The Spirit of Mottainai in Lean:

1-89-070_680

In today’s post I will be looking at “Mottainai” and the many ways it relates to Lean. The Japanese word “Mottainai” is sometimes used in connection with “Muda”, the Japanese word for waste. Muda literally means “no (mu) value (da)”. Mottainai on the other hand is translated as “wastefulness”. This is a very loose translation. Mottainai literally means “absence of intrinsic value” (Mottai = intrinsic value, and Nai = absence of). The best explanation of the difference between the two is;

  • Muda – Storing rotten food in the refrigerator. There is no value or use.
  • Mottainai – Throwing away food that is still good. There is still some use left.

There are two meanings to Mottainai in the Japanese culture;

  1. Regret about not utilizing something. This can be a regret about not using resources, talent or even time.
  2. Gratitude about kindness or thoughtfulness from others.

In the first context, children are often scolded in Japan for not eating all of their food. The act of scolding children for not eating all of their food is a global phenomenon and the reason generally given is about the starving people in the other parts of the world. However in the backdrop of mottainai, the scolding is about the lack of respect to all of the people who worked hard to produce the food. In the second context there is a sense of humility. People say “mottainai” when they receive blessings or help from their superiors or elders. They are grateful for the blessings or the good wishes, and they are proclaiming that they will not let those blessings go to waste. I will look deeper at the concept of Mottainai as it relates to Lean or the Toyota Production System.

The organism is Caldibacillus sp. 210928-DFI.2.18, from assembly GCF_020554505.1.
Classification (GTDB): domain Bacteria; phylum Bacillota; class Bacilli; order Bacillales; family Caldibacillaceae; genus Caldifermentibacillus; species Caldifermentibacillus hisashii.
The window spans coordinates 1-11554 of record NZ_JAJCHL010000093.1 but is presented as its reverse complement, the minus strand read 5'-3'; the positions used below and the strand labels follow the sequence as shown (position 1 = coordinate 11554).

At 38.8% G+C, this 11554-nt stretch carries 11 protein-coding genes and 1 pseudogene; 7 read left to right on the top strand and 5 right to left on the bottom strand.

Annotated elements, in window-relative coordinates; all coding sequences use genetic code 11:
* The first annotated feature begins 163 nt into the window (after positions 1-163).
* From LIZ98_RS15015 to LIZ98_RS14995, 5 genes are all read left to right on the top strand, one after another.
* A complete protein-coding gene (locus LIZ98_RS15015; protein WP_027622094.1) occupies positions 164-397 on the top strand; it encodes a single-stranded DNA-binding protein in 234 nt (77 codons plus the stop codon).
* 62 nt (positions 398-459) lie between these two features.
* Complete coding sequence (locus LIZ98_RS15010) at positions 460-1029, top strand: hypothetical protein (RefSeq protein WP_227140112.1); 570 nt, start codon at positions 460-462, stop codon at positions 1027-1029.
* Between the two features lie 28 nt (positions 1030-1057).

Lean Implementations:

One of the oldest and strongest religions in Japan is Shintoism. The concept of Mottainai has roots in Shintoism. Shintoism teaches that everything has a spirit or soul, including inanimate objects. The idea of Mottainai stems from the belief that it is wrong to not fully use the intrinsic value of a thing, and teaches reverence for your personal things like katana and tea pot. Ignoring this will bring the “wrath” of the spirit of that object.

Hajime Oba, a Toyota veteran was once asked why other organizations cannot replicate Toyota’s success. He responded with an analogy that it is like trying to create a Buddha image without having the spirit of Buddha inside. He said

“What they are doing is creating a Buddha Image and forgetting to put soul in it.”

Simply copying the tools of lean without understanding your problems is Mottainai. As a Lean Leader, your responsibility is to first understand the problems you are trying to solve. This understanding becomes the soul or spirit.

Respect for People:

Respect for People (RfP) is one of the two pillars in Toyota Way. RfP has a strong connection with Mottainai. The inspiration for this article came from an article I read by Toshihiko Irisumi at the Lean-In website. He wrote;

“The fact that women managers are extremely rare in Japanese corporations is a wasteful (“mottainai”) reality for both talented women and for the future of corporations.”

I found the particular use of the word “Mottainai” qute interesting. This is a strong admonition from Irisumi. In the same light, engaging operators in non-value added activities is Mottainai. In the same line of thought, not engaging in the improvement activities is not showing respect to your management. This is wasting their trust in you and calls for Mottainai. Respect for people goes both ways!